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It’s not just your imagination. Restaurants really are overflowing in ways not seen since before the pandemic.

Despite crushing inflation, an acute labour shortage and the lingering effects of pandemic isolation – not to mention mounting fears of recession – figures released by Statistics Canada this week showed sales at food services and drinking places, a catch-all category for restaurants, bars and other dining options, rebounded above their prepandemic level for the first time in April.

This isn’t simply a matter of restaurants jacking up the prices on their menus, even though they’ve been doing exactly that as wages and food ingredient costs soar along with inflation. (This week’s inflation report for May showed prices for restaurant food soared 6.8 per cent from the year before.) The accompanying chart shows food service and drinking place revenues after adjusting for the bite of inflation.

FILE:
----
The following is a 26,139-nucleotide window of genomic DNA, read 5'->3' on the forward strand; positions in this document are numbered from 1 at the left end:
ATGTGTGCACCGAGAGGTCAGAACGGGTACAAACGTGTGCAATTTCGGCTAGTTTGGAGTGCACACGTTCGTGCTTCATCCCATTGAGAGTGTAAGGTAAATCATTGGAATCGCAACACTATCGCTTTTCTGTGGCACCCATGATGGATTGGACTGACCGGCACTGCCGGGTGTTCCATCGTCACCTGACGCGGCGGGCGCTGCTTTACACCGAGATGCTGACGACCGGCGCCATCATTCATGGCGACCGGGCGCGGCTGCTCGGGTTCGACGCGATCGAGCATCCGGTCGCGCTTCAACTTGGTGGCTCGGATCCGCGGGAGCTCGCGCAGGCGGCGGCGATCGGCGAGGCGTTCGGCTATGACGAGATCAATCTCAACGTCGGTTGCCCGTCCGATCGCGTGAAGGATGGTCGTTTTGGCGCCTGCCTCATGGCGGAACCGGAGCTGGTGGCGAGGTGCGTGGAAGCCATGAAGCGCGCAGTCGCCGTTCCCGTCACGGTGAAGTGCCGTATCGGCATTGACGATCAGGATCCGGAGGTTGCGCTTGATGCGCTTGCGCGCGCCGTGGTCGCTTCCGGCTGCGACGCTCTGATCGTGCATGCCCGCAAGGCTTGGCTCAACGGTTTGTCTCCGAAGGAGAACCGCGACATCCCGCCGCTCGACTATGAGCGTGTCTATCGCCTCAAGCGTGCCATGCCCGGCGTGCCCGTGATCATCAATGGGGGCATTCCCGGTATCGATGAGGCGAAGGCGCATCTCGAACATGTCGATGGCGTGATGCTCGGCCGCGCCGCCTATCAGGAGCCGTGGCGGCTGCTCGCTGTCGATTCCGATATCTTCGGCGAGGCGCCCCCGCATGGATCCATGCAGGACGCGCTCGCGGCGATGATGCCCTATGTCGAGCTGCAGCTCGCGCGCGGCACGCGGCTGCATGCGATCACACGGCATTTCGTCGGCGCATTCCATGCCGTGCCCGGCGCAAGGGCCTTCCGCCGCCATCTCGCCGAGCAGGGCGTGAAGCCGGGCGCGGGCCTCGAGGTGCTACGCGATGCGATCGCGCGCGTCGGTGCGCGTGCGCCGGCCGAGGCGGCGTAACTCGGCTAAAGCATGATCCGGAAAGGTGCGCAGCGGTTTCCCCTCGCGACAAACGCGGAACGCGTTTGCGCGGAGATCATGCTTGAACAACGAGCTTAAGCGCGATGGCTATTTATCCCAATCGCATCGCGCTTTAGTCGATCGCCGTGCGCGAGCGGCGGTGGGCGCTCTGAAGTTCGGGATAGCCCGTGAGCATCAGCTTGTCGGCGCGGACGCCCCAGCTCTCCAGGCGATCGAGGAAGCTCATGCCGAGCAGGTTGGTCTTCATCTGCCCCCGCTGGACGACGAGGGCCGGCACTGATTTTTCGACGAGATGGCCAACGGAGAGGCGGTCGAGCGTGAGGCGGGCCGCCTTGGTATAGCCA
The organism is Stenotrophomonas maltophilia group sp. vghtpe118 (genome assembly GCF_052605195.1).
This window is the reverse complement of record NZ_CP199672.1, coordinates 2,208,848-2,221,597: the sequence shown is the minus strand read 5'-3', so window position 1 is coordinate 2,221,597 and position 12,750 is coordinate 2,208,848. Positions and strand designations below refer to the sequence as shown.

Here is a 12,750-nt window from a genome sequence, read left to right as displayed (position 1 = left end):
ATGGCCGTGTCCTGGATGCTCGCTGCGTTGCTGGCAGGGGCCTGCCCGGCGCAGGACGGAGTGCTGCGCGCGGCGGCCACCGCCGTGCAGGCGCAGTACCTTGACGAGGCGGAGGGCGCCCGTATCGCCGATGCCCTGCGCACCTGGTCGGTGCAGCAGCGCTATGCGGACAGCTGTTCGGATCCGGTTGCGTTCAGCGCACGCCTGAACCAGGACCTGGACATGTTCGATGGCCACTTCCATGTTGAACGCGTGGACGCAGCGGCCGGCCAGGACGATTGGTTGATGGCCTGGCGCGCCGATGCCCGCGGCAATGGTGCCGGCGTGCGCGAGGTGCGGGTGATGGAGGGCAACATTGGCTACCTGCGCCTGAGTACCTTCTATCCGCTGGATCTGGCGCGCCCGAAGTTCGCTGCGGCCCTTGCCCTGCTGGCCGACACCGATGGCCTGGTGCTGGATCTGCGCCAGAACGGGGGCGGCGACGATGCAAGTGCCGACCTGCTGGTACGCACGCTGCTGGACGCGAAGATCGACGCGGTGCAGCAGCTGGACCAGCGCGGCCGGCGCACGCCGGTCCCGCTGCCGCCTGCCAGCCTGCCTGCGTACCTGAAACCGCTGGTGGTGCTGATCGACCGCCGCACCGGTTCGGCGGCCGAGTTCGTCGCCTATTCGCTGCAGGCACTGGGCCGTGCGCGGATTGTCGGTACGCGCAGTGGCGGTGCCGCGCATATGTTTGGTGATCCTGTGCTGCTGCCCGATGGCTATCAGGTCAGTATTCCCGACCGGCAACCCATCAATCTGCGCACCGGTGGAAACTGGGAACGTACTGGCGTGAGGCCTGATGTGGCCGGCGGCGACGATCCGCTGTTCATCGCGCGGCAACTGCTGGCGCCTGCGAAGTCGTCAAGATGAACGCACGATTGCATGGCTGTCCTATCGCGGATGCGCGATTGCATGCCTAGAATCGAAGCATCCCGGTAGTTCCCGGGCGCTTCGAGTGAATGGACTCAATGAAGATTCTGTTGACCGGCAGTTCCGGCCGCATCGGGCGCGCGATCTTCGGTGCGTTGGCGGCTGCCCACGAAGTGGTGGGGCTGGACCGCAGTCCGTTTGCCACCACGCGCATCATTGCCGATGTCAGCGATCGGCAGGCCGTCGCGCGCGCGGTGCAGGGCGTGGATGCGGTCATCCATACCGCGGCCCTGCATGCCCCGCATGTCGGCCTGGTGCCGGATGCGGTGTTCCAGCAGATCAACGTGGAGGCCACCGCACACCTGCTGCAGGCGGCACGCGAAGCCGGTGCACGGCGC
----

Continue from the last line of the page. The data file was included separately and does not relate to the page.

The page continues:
But more than that, figures tracked by OpenTable, the online restaurant reservation service, show the number of diners in mid-June were roughly 15 per cent higher in Canada than the same period in 2019.

The rebound is by no means evenly distributed. While full-service restaurants and limited-service eating places (such as coffee shops and fast food restaurants) are fully back, bars and drinking establishments continue to struggle, reflecting a longer-term downturn in places that primarily sell alcohol.

Even so, the coming months will determine which of two competing forces will win out in the industry – the Bank of Canada’s efforts to tamp down consumer spending with rate hikes versus a nation of diners trying to make up for two years stuck eating at home.

Decoder is a weekly feature that unpacks an important economic chart.

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